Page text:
Gentlemen initially denoted well-educated men of good family and distinction. In this sense, the word equates with the French gentilhomme ("nobleman"), which latter term was, in Great Britain, long confined to the peerage. The word gentry derives from the old term Adel, but without the strict technical requirements of those traditions, such as quarters of nobility. To a degree, gentleman signified a man with an income derived from property, a legacy or some other source, and was thus independently wealthy and did not need to work. The term was particularly used of those who could not claim nobility or even the rank of esquire. Widening further, it became a politeness for all men, as in the phrase Ladies and Gentlemen. In modern speech, the term is usually democratised so as to include any man of good, courteous conduct, or even to all men (as in indications of gender-separated facilities, or as a sign of the speaker's own courtesy when addressing others).
- The taste of beauty, and the relish of what is decent, just and amiable, perfects the character of the gentleman and the philosopher. And the study of such a taste or relish will, as we suppose, be ever the great employment and concern of him who covets as well to be wise and good, as agreeable and polite.
- Anthony Ashley-Cooper, 3rd Earl of Shaftesbury, Characteristicks of Men, Manners, Opinions, Times (1711), "Miscellany III".
- Rousseauist and Baconian, though often superficially at odds with one another, have co-operated in undermining, not merely religious tradition, but another tradition which in the Occident goes back finally, not to Judea, but to ancient Greece. This older tradition may be defined as humanistic. The goal of the humanist is poised and proportionate living. This he hopes to accomplish by observing the law of measure. ... Decorum is supreme for the humanist even as humility takes precedence over all other virtues in the eyes of the Christian. Traditionally the idea of decorum has been associated, often with a considerable admixture of mere formalism, with the idea of the gentleman.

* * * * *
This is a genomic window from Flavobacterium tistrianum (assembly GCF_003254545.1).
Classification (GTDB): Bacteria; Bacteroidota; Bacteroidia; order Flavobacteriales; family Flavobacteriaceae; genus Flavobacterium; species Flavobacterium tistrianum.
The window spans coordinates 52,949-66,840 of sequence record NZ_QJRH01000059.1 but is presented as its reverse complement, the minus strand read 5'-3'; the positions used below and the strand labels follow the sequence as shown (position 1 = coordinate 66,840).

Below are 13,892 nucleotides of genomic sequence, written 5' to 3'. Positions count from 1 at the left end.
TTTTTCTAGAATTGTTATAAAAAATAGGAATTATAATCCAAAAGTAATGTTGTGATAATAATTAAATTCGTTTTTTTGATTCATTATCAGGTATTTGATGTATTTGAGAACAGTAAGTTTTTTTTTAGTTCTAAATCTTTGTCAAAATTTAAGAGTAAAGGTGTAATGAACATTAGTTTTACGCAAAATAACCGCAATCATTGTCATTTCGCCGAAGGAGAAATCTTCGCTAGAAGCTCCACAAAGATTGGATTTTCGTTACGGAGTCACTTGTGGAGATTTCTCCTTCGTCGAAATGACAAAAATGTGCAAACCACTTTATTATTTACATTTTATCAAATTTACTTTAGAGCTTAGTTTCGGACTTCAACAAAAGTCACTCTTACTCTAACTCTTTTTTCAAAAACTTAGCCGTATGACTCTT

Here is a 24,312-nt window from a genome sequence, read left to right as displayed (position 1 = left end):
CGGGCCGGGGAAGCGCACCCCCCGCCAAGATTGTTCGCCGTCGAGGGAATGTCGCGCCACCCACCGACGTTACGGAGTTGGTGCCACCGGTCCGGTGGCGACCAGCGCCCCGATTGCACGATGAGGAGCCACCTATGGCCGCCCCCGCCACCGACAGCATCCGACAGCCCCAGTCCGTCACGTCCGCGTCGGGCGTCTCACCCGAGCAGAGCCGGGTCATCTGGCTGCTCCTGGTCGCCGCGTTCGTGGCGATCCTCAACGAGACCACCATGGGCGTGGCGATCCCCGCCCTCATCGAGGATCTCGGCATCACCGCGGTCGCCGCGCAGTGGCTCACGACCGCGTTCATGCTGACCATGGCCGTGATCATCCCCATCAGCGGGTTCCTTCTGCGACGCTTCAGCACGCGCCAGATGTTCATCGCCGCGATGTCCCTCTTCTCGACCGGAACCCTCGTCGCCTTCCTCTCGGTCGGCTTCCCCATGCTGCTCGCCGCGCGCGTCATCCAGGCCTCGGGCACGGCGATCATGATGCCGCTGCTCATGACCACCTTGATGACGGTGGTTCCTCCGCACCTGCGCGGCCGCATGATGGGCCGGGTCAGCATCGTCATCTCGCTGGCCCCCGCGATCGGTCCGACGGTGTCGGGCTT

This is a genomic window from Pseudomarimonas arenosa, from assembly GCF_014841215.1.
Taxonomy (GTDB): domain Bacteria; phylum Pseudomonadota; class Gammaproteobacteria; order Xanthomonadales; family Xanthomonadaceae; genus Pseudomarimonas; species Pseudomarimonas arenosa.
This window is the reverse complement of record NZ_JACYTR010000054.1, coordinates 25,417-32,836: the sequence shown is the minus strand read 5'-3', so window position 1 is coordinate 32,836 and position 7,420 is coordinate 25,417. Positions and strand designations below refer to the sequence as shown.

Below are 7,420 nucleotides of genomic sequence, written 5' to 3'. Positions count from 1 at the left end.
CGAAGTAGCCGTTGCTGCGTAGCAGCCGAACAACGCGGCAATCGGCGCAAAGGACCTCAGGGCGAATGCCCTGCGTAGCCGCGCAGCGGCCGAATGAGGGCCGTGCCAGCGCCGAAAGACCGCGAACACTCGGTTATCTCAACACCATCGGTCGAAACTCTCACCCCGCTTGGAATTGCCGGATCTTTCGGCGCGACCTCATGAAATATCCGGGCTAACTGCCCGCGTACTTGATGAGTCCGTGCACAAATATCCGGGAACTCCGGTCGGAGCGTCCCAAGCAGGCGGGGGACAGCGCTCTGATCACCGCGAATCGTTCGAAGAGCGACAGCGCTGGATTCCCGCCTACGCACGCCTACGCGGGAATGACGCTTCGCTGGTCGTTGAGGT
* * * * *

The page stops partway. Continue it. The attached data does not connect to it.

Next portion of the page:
- Irving Babbitt, "What I Believe" (1930), Irving Babbitt: Representative Writings (1981), pp. 6-7
- Nothing is more certain, than that our manners, our civilization, and all the good things which are connected with manners and with civilization, have, in this European world of ours, depended for ages upon two principles; and were indeed the result of both combined; I mean the spirit of a gentleman, and the spirit of religion.
- Tho' modest, on his unembarrass'd brow
Nature had written—"Gentleman."
- I was ne'er so thrummed since I was a gentleman.
- Thomas Dekker, The Honest Whore (1604), Part I, Act IV, scene 2.
- The best of men
That e'er wore earth about him was a sufferer;
A soft, meek, patient, humble, tranquil spirit,
The first true gentleman that ever breathed.
- Thomas Dekker, The Honest Whore (1604), Part I, Act I, scene 2.